The fall of Vicksburg was like a bolder that starts an avalanche. The effects increased exponentially as time went on. The psychological effect on civilian morale was massive in both the North & the South, impossible to exaggerate.

To directly answer the question posed, the Fall of Vicksburg was a blow to CSA economically, materially & psychologically that it could not survive.
 

Rhea Cole

1st Lieutenant
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Location
Murfreesboro, Tennessee
The CSA troops in Jackson remained a threat to Grant after the fall of Vicksburg.
Seems the Yanks world capture Jackson all of the time, but would leave the following day.

By July 4th, 1863 the Vicksburg Campaign was finished.
But the fighting in central Mississippi was far from over.

For anyone interested in "what happened next " ?

I recommend :

https://civilwartalk.com/threads/talk-on-the-siege-of-jackson-mississippi-today.173238/#post-2260497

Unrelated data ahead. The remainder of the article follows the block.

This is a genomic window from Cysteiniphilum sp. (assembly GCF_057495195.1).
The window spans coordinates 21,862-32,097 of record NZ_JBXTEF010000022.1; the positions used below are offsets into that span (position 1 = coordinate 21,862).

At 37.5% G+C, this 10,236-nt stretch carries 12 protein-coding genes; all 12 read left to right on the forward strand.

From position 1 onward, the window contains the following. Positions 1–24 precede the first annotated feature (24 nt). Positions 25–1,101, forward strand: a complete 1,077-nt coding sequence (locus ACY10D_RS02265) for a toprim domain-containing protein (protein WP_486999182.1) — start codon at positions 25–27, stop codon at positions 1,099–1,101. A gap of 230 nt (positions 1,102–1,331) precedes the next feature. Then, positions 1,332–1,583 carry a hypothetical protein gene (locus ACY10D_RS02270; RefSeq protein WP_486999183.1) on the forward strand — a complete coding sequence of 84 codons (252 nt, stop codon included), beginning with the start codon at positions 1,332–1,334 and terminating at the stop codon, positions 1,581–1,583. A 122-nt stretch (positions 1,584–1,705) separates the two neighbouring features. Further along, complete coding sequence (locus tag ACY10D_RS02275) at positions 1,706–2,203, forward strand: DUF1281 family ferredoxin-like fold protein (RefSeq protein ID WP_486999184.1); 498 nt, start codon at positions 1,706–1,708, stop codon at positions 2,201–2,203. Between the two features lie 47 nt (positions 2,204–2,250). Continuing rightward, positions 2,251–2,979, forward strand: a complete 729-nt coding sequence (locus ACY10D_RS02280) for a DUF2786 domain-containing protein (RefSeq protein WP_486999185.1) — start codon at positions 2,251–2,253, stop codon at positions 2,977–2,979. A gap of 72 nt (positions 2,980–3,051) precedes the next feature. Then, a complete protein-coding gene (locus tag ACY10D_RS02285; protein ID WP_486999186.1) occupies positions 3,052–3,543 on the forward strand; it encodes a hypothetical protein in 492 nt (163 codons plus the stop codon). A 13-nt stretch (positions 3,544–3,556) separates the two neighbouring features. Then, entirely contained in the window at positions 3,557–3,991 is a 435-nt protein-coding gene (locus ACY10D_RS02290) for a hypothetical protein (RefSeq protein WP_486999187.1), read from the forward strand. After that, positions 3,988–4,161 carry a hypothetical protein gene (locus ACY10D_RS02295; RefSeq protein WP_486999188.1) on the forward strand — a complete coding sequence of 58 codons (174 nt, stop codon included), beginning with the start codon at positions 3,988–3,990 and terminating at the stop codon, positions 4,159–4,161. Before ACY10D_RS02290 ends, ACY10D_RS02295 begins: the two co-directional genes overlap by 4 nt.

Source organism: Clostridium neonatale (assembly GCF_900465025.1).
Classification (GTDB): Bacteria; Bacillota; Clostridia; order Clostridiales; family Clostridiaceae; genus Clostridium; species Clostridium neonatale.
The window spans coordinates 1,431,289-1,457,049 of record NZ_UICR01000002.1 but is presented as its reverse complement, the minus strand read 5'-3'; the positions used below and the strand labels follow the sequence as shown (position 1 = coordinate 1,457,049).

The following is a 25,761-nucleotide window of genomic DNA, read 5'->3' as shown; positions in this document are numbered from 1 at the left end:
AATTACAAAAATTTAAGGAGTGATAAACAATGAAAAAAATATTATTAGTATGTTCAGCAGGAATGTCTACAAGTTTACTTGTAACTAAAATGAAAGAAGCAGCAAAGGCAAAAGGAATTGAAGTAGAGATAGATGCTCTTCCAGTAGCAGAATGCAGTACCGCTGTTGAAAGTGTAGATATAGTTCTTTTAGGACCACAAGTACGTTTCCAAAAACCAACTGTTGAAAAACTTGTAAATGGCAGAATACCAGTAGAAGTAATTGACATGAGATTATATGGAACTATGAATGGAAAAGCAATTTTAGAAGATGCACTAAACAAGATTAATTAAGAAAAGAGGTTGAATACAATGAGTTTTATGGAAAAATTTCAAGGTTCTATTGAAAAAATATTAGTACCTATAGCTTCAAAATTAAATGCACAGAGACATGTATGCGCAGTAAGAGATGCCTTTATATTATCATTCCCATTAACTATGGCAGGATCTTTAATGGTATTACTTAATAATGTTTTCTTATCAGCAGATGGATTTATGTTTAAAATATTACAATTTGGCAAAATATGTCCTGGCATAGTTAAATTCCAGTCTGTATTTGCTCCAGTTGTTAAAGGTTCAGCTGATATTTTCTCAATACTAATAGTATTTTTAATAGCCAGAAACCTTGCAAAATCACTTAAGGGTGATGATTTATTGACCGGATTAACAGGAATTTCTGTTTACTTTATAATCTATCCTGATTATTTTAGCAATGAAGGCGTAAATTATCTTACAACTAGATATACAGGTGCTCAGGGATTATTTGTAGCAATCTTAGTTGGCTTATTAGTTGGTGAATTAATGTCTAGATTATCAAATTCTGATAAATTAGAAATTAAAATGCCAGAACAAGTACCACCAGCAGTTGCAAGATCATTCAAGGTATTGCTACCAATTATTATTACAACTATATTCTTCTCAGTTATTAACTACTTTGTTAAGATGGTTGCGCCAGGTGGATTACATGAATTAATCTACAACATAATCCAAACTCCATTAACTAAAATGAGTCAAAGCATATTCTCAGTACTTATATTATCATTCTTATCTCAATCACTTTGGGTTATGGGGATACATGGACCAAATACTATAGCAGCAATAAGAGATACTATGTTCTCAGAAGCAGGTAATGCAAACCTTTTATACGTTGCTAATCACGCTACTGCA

You might add that there was nothing left in Jackson to stay for or that Grant wanted when he left.
 
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Rhea Cole

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Murfreesboro, Tennessee
Well, make snarky comments if you wish.
But if Grant wasn't concerned, I doubt he would have ordered Sherman to revisit Jackson during July 63' .... with quite a lot of kerosene
and many matches.

I have to admit that in over thirty years of Civil War discussions, this is the first time anybody ever complained that Grant & Sherman had not burned down enough of their state capital. It is an absolutely unique complaint, if nothing else.
 
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I have to admit that in over thirty years of Civil War discussions, this is the first time anybody ever complained that Grant & Sherman had not burned down enough of their state capital. It is an absolutely unique complaint, if nothing else.
LMAO.

:rofl:

My point to the those not familiar with the Vicksburg Campaign, once Grant had "bottled up" the CSA troops at Vicksburg, he seemed not to be taking potential threats behind his lines as serious as he should have.

Thus he had to return to Jackson in July 1863.